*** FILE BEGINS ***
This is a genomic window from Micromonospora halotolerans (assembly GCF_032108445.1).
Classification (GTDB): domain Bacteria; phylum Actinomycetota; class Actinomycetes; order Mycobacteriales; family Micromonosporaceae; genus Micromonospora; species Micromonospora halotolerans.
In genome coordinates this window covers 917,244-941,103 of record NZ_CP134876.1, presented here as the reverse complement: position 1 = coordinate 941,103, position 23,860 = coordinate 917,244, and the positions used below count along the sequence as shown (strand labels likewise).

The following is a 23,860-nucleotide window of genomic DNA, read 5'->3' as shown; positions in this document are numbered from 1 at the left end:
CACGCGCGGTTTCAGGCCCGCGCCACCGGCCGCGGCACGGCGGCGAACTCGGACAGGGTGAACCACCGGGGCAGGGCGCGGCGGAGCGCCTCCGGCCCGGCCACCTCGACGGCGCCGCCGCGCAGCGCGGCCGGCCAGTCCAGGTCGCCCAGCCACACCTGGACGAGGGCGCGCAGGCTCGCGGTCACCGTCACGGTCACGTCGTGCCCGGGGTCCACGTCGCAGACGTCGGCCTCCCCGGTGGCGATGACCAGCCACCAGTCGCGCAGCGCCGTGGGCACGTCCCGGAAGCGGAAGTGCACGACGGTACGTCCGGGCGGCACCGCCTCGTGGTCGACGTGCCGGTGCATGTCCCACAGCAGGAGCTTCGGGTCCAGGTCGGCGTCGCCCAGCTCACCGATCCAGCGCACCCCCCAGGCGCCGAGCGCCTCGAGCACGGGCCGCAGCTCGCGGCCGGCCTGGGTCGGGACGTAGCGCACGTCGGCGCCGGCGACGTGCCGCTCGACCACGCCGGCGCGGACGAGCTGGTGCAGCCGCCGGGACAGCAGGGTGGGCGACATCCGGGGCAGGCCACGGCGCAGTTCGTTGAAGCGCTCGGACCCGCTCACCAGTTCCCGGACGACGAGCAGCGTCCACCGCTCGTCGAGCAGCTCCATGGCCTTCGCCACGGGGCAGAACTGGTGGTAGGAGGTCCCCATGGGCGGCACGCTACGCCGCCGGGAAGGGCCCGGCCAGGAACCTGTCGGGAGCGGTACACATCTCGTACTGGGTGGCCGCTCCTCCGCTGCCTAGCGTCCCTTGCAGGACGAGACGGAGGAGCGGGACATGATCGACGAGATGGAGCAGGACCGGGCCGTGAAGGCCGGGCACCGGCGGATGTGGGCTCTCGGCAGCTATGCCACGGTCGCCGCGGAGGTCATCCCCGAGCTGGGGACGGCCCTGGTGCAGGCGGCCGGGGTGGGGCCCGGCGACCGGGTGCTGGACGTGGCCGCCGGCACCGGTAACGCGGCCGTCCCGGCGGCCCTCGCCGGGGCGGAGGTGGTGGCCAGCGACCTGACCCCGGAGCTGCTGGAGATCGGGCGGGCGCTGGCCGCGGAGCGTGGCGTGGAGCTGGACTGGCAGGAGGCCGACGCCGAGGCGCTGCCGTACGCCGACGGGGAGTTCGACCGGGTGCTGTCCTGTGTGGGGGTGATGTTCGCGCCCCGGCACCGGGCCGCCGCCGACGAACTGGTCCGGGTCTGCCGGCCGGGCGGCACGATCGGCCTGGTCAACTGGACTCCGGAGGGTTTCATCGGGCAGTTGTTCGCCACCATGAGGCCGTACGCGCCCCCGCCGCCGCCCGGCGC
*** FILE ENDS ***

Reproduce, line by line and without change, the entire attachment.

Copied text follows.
This is a genomic window from Micromonospora halotolerans (assembly GCF_032108445.1).
Classification (GTDB): domain Bacteria; phylum Actinomycetota; class Actinomycetes; order Mycobacteriales; family Micromonosporaceae; genus Micromonospora; species Micromonospora halotolerans.
In genome coordinates this window covers 917,244-941,103 of record NZ_CP134876.1, presented here as the reverse complement: position 1 = coordinate 941,103, position 23,860 = coordinate 917,244, and the positions used below count along the sequence as shown (strand labels likewise).

The following is a 23,860-nucleotide window of genomic DNA, read 5'->3' as shown; positions in this document are numbered from 1 at the left end:
CACGCGCGGTTTCAGGCCCGCGCCACCGGCCGCGGCACGGCGGCGAACTCGGACAGGGTGAACCACCGGGGCAGGGCGCGGCGGAGCGCCTCCGGCCCGGCCACCTCGACGGCGCCGCCGCGCAGCGCGGCCGGCCAGTCCAGGTCGCCCAGCCACACCTGGACGAGGGCGCGCAGGCTCGCGGTCACCGTCACGGTCACGTCGTGCCCGGGGTCCACGTCGCAGACGTCGGCCTCCCCGGTGGCGATGACCAGCCACCAGTCGCGCAGCGCCGTGGGCACGTCCCGGAAGCGGAAGTGCACGACGGTACGTCCGGGCGGCACCGCCTCGTGGTCGACGTGCCGGTGCATGTCCCACAGCAGGAGCTTCGGGTCCAGGTCGGCGTCGCCCAGCTCACCGATCCAGCGCACCCCCCAGGCGCCGAGCGCCTCGAGCACGGGCCGCAGCTCGCGGCCGGCCTGGGTCGGGACGTAGCGCACGTCGGCGCCGGCGACGTGCCGCTCGACCACGCCGGCGCGGACGAGCTGGTGCAGCCGCCGGGACAGCAGGGTGGGCGACATCCGGGGCAGGCCACGGCGCAGTTCGTTGAAGCGCTCGGACCCGCTCACCAGTTCCCGGACGACGAGCAGCGTCCACCGCTCGTCGAGCAGCTCCATGGCCTTCGCCACGGGGCAGAACTGGTGGTAGGAGGTCCCCATGGGCGGCACGCTACGCCGCCGGGAAGGGCCCGGCCAGGAACCTGTCGGGAGCGGTACACATCTCGTACTGGGTGGCCGCTCCTCCGCTGCCTAGCGTCCCTTGCAGGACGAGACGGAGGAGCGGGACATGATCGACGAGATGGAGCAGGACCGGGCCGTGAAGGCCGGGCACCGGCGGATGTGGGCTCTCGGCAGCTATGCCACGGTCGCCGCGGAGGTCATCCCCGAGCTGGGGACGGCCCTGGTGCAGGCGGCCGGGGTGGGGCCCGGCGACCGGGTGCTGGACGTGGCCGCCGGCACCGGTAACGCGGCCGTCCCGGCGGCCCTCGCCGGGGCGGAGGTGGTGGCCAGCGACCTGACCCCGGAGCTGCTGGAGATCGGGCGGGCGCTGGCCGCGGAGCGTGGCGTGGAGCTGGACTGGCAGGAGGCCGACGCCGAGGCGCTGCCGTACGCCGACGGGGAGTTCGACCGGGTGCTGTCCTGTGTGGGGGTGATGTTCGCGCCCCGGCACCGGGCCGCCGCCGACGAACTGGTCCGGGTCTGCCGGCCGGGCGGCACGATCGGCCTGGTCAACTGGACTCCGGAGGGTTTCATCGGGCAGTTGTTCGCCACCATGAGGCCGTACGCGCCCCCGCCGCCGCCCGGCGC